Bingo

FIG. 14 is an exemplary display 600 that may be caused to be displayed on the display unit 44 of one of the player terminals 12 (by a gaming server 16 sending display data to the player terminal 12) during performance of a bingo routine 601. Referring to FIG. 14, the display 600 may include one or more video images 602 of a bingo card and images of the bingo numbers selected during the game. The bingo card images 602 may have a grid pattern.

To allow the player to control the play of the bingo game, a plurality of player-selectable buttons may be displayed. The buttons may include a “Cash Out” button 604, a “See Pays” button 606, a “Bet One Credit” button 608, a “Bet Max Credits” button 610, a “Select Card” button 612, and a “Play” button 614. The display 600 may also include an area 616 in which the number of remaining credits or value is displayed.

Upon activation of each of the buttons, a corresponding data message may be transmitted from the player terminal 12 to the gaming server 16. The data message may have a source address that identifies the player terminal 12 sending the message, a destination address that identifies the gaming server 16 to which the message is to be sent, and a data field that contains data corresponding to the button, such as wager data, game instruction data, etc.

FIG. 15 is a flowchart of the bingo routine 601. The bingo routine 601 may be utilized in connection with a single player terminal 12 where a single player is playing a bingo game, or the bingo routine 601 may be utilized in connection with multiple player terminals 12 where multiple players are playing a single bingo game.

Referring to FIG. 15, at block 620, if the player has requested payout information, which may be determined by detecting receipt of a “See Pays” data message from the player terminal 12, at block 622 the routine may cause one or more pay tables to be displayed on the display unit 44 of the player terminal 12. At block 624, if bet data has been received from the player terminal 12, such as a “Bet One Credit” data message or a “Bet Max Credits” data message, at block 626 the bet data corresponding to the bet made by the player may be stored in the memory of the controller 80.

After the player has made a wager, at block 628 the player may select a bingo card, which may be generated randomly. The player may select more than one bingo card, and there may be a maximum number of bingo cards that a player may select. After play is to commence as determined at block 632, at block 634 a bingo number may be randomly generated by the routine. At block 636, the bingo number may be displayed on the display unit 44 of the player terminal 12 and the display units 44 of any other player terminals 12 involved in the bingo game.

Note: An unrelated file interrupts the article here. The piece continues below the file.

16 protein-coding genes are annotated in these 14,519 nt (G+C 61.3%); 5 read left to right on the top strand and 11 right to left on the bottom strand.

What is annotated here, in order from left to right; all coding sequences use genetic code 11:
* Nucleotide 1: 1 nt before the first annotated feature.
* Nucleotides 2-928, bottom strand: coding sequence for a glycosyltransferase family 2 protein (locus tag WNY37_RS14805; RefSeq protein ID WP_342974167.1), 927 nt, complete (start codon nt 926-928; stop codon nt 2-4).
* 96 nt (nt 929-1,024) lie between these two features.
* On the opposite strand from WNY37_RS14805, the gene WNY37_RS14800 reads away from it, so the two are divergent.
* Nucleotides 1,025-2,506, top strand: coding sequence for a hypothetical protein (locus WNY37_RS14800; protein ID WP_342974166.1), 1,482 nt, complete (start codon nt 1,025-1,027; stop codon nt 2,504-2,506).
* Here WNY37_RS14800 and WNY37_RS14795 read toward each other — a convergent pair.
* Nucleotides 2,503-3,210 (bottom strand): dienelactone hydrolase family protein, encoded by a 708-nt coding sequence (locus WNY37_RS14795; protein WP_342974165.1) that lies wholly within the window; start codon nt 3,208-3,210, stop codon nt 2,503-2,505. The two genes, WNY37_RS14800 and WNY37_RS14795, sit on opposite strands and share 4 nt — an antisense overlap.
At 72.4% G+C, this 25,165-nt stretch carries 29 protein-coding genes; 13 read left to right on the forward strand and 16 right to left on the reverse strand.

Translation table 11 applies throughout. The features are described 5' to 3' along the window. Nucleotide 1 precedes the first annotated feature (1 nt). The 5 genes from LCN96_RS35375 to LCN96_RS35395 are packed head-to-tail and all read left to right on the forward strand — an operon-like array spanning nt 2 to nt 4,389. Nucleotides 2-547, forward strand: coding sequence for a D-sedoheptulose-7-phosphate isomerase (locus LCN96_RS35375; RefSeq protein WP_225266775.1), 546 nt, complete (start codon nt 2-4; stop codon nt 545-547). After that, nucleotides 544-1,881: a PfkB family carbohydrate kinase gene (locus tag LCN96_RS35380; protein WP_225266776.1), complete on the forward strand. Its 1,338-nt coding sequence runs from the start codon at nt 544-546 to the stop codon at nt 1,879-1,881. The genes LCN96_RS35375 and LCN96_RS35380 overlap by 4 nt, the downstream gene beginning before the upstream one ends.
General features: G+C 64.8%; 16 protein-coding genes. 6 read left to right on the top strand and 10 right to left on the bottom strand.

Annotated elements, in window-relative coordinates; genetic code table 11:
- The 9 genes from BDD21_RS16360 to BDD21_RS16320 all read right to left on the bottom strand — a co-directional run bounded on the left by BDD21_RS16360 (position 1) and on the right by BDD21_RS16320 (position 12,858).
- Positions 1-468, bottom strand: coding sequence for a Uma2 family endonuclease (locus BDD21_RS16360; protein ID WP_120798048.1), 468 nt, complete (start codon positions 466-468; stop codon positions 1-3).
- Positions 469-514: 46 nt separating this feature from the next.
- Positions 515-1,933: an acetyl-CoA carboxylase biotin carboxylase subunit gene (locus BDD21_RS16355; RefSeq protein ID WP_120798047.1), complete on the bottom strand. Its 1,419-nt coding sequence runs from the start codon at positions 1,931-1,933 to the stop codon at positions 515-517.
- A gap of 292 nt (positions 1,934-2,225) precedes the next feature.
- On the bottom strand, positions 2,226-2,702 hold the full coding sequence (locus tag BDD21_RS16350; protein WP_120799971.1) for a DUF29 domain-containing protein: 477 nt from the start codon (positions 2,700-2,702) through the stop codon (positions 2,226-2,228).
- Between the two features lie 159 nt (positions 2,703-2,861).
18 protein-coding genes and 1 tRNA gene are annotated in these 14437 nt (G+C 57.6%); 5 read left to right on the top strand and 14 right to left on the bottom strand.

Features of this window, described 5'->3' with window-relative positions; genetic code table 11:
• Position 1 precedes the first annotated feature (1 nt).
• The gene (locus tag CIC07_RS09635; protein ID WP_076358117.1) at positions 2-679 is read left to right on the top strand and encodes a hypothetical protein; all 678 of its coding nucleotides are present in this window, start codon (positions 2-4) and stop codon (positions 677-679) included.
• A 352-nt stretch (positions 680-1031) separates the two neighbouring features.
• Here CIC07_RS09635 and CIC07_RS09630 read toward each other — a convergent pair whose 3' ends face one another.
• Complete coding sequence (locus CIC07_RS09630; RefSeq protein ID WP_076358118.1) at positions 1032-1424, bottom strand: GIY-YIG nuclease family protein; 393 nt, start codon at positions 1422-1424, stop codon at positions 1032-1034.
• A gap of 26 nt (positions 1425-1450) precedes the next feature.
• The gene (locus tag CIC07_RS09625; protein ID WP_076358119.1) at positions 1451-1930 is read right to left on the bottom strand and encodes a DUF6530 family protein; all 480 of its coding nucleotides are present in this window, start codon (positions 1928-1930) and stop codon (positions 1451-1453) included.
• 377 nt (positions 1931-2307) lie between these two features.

Referring to FIG. 13, at block 550, if a “See Pays” data message has been received from the player terminal 12, at block 552 the routine may cause one or more pay tables to be displayed on the display unit 44. At block 554, if bet data has been received from the player terminal 12, such as by receiving a “Bet One Credit” data message or a “Bet Max Credits” data message, at block 556 bet data corresponding to the bet made by the player may be stored in the memory of the controller 80. After the player has made a wager, at block 558 the player may select a keno ticket, and at block 560 the ticket may be displayed on the display 520. At block 562, the player may select one or more game numbers, which may be within a range set by the casino. After being selected, the player's game numbers may be stored in the memory of the controller 80 at block 564 and may be included in the image 522 on the display 520 at block 566. After a certain amount of time, the keno game may be closed to additional players (where a number of players are playing a single keno game using multiple player terminals 12).

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Classifications
U.S. Classification463/42
International ClassificationA63F13/12, A63F13/00
Cooperative ClassificationA63F2300/5546, A63F13/12, A63F2300/407, A63F2300/401, A63F2300/532, A63F2300/50
European ClassificationA63F13/12
Legal Events
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Jun 6, 2011FPAYFee payment
Year of fee payment: 4
Jun 4, 2002ASAssignment
Owner name: IGT, NEVADA
Free format text: ASSIGNMENT OF ASSIGNORS INTEREST;ASSIGNOR:ROWE, RICHARD E.;REEL/FRAME:012961/0128
Effective date: 20020325